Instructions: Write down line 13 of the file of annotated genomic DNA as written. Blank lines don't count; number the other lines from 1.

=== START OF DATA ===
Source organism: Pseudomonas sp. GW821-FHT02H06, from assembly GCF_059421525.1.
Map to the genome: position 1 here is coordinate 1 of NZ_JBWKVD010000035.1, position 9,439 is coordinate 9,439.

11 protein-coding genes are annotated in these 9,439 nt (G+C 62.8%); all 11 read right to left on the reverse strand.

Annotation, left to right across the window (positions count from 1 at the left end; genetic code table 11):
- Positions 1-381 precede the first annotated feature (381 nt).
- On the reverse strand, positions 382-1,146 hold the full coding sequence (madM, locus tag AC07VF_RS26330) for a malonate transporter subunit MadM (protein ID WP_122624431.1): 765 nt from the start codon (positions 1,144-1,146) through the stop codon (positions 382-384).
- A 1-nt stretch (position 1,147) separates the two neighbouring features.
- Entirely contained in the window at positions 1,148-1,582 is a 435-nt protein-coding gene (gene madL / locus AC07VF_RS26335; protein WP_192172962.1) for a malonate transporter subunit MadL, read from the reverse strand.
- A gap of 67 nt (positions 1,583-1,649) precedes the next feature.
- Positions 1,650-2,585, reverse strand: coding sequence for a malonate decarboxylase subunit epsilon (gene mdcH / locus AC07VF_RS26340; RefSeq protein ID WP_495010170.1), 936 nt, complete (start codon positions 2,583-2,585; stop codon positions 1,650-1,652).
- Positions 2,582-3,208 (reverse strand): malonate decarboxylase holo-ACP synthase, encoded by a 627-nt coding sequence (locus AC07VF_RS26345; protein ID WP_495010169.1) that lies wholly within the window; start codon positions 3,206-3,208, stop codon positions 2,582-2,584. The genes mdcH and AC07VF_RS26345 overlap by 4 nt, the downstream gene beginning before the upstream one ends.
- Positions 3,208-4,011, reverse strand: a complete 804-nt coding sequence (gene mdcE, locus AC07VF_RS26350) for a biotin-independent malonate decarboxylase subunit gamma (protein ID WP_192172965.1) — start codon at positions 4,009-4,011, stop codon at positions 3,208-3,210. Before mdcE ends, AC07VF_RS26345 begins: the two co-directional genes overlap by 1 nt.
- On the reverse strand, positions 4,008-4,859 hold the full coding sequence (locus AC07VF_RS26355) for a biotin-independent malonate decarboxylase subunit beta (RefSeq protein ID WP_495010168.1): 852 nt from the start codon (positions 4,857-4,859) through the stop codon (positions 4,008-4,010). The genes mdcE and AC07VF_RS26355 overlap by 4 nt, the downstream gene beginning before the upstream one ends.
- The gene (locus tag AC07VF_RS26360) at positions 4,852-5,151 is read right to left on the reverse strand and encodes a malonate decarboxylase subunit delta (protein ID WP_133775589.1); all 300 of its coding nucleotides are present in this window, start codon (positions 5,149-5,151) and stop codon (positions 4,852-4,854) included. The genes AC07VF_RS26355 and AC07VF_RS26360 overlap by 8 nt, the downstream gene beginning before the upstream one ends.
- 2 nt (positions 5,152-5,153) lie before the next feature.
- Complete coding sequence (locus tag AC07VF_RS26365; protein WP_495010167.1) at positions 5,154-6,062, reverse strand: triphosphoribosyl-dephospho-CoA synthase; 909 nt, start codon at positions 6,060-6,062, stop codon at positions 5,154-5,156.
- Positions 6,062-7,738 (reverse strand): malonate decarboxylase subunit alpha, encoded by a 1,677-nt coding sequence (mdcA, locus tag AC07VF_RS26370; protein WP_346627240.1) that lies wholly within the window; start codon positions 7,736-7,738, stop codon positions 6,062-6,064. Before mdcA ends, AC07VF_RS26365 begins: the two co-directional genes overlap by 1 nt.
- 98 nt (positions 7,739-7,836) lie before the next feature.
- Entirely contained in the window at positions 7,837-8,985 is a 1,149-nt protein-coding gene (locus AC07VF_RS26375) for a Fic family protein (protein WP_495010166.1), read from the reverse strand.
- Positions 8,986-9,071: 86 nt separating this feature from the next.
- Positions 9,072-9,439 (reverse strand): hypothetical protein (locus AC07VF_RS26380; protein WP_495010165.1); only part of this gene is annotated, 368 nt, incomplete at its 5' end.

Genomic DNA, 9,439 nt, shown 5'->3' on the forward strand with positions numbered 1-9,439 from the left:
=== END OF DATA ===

- On the reverse strand, positions 4,008-4,859 hold the full coding sequence (locus AC07VF_RS26355) for a biotin-independent malonate decarboxylase subunit beta (RefSeq protein ID WP_495010168.1): 852 nt from the start codon (positions 4,857-4,859) through the stop codon (positions 4,008-4,010). The genes mdcE and AC07VF_RS26355 overlap by 4 nt, the downstream gene beginning before the upstream one ends.